Hourly pay of women working part-time is 40% less than hourly pay of men working full-time

Only 13% of today’s women pensioners are entitled to the full basic state pension, compared to 92% of men

Disadvantages of Specializing in Unpaid Work, UK Examples

Source: Bellamy and Rake, 2005


Disadvantages of specializing in unpaid work south africa and india

Disadvantages of Specializing in Unpaid Work, South Africa and India

  • Concentration in informal employment

  • In South Africa, poverty rates of households headed by women, and in those in which the primary earner is female, are higher than in households headed by men, and in those in which the primary earner is male

  • In India, in the mid 90s, a higher proportion of adult females than of males, lived in poverty

Sources: South Africa: Chen et al., 2005, Table 3.12

India: Banerjee, 2000, quoted in Elson and Keklik, 2002


Subsidizing private profit

Subsidizing Private Profit

Directly, via the Labor Market

  • Reducing the wage costs of social reproduction

  • Reconciling workers to the capitalist labor process – enabling them “to feel like human beings in a system that treats them like commodities” (Picchio, 1992)

    Indirectly, via the State

  • Reducing public expenditure

  • And hence, reducing taxation

    Providing the Ultimate Safety Net

  • Unpaid work as a buffer


Unpaid work and public expenditure women s unpaid work funds public programs

Unpaid Work and Public ExpenditureWomen’s unpaid work ‘funds’ public programs

  • Peru

    • Women run a public food distribution program

    • Valued at the minimum wage, their contribution amounts to 20% of the budget for the program

  • Netherlands

    • Women volunteer extensively in public schools and hospitals

  • South Africa and Barbados

    • Government funding does not cover full costs of running shelters for women subjected to domestic violence

    • NGOs, relying partly on voluntary labor, cover the gap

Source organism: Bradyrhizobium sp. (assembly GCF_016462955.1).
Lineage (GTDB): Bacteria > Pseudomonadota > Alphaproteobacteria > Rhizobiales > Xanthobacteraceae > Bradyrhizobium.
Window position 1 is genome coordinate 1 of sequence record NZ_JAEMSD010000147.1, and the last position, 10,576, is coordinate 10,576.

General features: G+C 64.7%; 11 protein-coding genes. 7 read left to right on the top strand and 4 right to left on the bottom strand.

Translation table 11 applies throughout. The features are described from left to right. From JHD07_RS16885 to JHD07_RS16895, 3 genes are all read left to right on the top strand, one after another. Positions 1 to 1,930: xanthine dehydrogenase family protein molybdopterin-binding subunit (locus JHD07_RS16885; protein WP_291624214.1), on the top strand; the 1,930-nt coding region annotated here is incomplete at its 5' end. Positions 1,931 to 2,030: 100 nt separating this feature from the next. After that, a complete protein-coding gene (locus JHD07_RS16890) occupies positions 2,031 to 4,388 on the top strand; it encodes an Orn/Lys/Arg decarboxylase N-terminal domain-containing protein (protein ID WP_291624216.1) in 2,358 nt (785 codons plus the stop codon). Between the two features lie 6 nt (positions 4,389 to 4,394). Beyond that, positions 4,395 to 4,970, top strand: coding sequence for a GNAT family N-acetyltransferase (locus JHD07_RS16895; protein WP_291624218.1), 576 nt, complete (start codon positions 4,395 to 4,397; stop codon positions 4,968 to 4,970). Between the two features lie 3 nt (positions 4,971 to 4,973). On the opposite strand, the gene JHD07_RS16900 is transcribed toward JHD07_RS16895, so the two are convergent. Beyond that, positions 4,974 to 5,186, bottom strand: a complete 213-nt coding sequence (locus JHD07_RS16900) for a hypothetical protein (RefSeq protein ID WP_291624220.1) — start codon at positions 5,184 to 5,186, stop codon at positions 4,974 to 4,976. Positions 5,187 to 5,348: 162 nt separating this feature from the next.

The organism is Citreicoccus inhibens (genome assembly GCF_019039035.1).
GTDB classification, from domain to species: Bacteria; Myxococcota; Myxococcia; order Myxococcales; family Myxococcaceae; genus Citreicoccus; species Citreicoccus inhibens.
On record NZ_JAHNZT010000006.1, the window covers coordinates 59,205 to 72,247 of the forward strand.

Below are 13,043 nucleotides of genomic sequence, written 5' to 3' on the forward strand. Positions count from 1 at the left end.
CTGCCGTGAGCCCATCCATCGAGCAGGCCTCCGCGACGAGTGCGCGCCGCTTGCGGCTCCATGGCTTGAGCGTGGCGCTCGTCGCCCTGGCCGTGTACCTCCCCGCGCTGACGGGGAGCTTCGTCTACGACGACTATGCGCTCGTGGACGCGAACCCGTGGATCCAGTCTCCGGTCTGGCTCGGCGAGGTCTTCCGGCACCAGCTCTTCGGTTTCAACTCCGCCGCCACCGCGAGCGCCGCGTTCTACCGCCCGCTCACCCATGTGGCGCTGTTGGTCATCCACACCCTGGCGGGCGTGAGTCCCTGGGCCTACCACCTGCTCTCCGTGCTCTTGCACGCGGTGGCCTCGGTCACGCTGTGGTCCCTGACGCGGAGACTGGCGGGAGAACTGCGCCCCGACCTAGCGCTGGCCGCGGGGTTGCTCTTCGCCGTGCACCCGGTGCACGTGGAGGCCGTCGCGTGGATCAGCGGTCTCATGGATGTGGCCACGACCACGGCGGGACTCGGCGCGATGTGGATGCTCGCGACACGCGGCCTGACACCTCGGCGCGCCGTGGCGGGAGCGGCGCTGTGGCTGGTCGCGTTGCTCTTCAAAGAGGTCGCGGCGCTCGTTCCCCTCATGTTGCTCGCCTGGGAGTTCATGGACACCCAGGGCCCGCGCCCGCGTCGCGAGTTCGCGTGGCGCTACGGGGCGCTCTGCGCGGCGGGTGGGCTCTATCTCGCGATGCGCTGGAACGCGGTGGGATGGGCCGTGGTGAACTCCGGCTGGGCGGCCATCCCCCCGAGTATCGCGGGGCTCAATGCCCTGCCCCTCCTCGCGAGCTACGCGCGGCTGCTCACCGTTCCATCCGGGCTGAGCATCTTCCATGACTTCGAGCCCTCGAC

Source: Elson, forthcoming


Unpaid work subsidizes health systems

Unpaid Work subsidizes health systems

  • Improving the “efficiency” of public hospitals in Canada and the UK

  • Home-based care for people living with HIV/AIDS in Africa

    • Ethiopia: Women spend 33.6 hours a week in agricultural production in households not affected by AIDS, but between 11.6 and 16.4 hours in households affected by AIDS (Bollinger, et al. 1999)

    • Zimbabwe: Unpaid household carers provided 17.5 – 24.5 hours of care per week. Estimated opportunity cost was $22 a month (Hansen, et al. 1994)


Unpaid work from recognition to transformation

Dilemma: How to Recognize and Value Unpaid Work Without Reinforcing Patriarchy and Subsidizing Businesses and Governments?

  • Income tax

  • Income transfers related to children

  • Regulations and subsidies for parental leave


Income tax

Should tax systems recognize the value of unpaid work by providing taxpayers with allowances for non-earning dependents who do unpaid work at home?

Should tax systems instead provide households with tax allowances/credits to cover some of the costs of purchasing substitutes for unpaid work?

If tax allowances/credits are related to childcare costs, how can the system be designed in ways that do not reinforce the idea that child care is solely the mother’s responsibility?

Income Tax


Regulations and subsidies for parental leave

Regulations and Subsidies for Parental Leave

  • Should we call for the right to longer maternity leave?

  • Or the right to longer paternity leave, on a “use it” or “lose it” basis?

  • How should parental leave be funded?

  • Should it be funded on a flat rate or earnings related basis?


Key challenges

Key Challenges

  • Transforming unpaid work not just recognizing it

  • Sharing it equally between women and men

  • Supporting it by laws and public funding

  • Treating it as wealth-creating by businesses